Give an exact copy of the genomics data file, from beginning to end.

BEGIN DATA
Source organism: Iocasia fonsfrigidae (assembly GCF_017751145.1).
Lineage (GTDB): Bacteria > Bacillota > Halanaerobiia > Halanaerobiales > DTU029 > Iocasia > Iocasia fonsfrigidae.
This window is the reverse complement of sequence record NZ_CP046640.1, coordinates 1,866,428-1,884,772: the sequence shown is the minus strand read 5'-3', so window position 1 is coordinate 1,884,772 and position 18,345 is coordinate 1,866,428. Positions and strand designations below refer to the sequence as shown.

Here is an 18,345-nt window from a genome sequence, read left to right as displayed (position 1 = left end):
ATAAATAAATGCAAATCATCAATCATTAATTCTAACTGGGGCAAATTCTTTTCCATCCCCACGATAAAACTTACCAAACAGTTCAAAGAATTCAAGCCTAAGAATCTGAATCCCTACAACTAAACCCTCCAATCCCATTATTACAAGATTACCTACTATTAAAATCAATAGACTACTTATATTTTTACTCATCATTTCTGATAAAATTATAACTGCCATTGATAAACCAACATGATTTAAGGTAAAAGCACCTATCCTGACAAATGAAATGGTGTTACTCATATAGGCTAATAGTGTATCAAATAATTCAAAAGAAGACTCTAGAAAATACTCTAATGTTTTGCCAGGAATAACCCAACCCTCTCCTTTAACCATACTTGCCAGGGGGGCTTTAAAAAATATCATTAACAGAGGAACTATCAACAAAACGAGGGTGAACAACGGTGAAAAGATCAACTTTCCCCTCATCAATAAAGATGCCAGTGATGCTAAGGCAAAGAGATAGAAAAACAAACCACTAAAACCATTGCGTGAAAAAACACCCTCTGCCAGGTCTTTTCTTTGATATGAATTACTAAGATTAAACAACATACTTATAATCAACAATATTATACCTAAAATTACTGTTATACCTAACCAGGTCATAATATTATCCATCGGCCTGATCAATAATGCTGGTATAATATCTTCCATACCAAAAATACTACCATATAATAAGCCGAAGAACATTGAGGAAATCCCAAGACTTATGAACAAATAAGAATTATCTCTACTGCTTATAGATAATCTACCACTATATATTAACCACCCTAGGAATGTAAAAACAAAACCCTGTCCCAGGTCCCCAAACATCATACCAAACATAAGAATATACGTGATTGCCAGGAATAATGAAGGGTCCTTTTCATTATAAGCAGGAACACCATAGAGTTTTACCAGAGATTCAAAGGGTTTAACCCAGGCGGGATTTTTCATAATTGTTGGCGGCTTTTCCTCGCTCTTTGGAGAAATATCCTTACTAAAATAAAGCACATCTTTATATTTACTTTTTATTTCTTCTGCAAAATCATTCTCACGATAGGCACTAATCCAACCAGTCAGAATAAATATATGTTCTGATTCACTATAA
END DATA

Source organism: Iocasia fonsfrigidae (assembly GCF_017751145.1).
Lineage (GTDB): Bacteria > Bacillota > Halanaerobiia > Halanaerobiales > DTU029 > Iocasia > Iocasia fonsfrigidae.
This window is the reverse complement of sequence record NZ_CP046640.1, coordinates 1,866,428-1,884,772: the sequence shown is the minus strand read 5'-3', so window position 1 is coordinate 1,884,772 and position 18,345 is coordinate 1,866,428. Positions and strand designations below refer to the sequence as shown.

Here is an 18,345-nt window from a genome sequence, read left to right as displayed (position 1 = left end):
ATAAATAAATGCAAATCATCAATCATTAATTCTAACTGGGGCAAATTCTTTTCCATCCCCACGATAAAACTTACCAAACAGTTCAAAGAATTCAAGCCTAAGAATCTGAATCCCTACAACTAAACCCTCCAATCCCATTATTACAAGATTACCTACTATTAAAATCAATAGACTACTTATATTTTTACTCATCATTTCTGATAAAATTATAACTGCCATTGATAAACCAACATGATTTAAGGTAAAAGCACCTATCCTGACAAATGAAATGGTGTTACTCATATAGGCTAATAGTGTATCAAATAATTCAAAAGAAGACTCTAGAAAATACTCTAATGTTTTGCCAGGAATAACCCAACCCTCTCCTTTAACCATACTTGCCAGGGGGGCTTTAAAAAATATCATTAACAGAGGAACTATCAACAAAACGAGGGTGAACAACGGTGAAAAGATCAACTTTCCCCTCATCAATAAAGATGCCAGTGATGCTAAGGCAAAGAGATAGAAAAACAAACCACTAAAACCATTGCGTGAAAAAACACCCTCTGCCAGGTCTTTTCTTTGATATGAATTACTAAGATTAAACAACATACTTATAATCAACAATATTATACCTAAAATTACTGTTATACCTAACCAGGTCATAATATTATCCATCGGCCTGATCAATAATGCTGGTATAATATCTTCCATACCAAAAATACTACCATATAATAAGCCGAAGAACATTGAGGAAATCCCAAGACTTATGAACAAATAAGAATTATCTCTACTGCTTATAGATAATCTACCACTATATATTAACCACCCTAGGAATGTAAAAACAAAACCCTGTCCCAGGTCCCCAAACATCATACCAAACATAAGAATATACGTGATTGCCAGGAATAATGAAGGGTCCTTTTCATTATAAGCAGGAACACCATAGAGTTTTACCAGAGATTCAAAGGGTTTAACCCAGGCGGGATTTTTCATAATTGTTGGCGGCTTTTCCTCGCTCTTTGGAGAAATATCCTTACTAAAATAAAGCACATCTTTATATTTACTTTTTATTTCTTCTGCAAAATCATTCTCACGATAGGCACTAATCCAACCAGTCAGAATAAATATATGTTCTGATTCACTATAA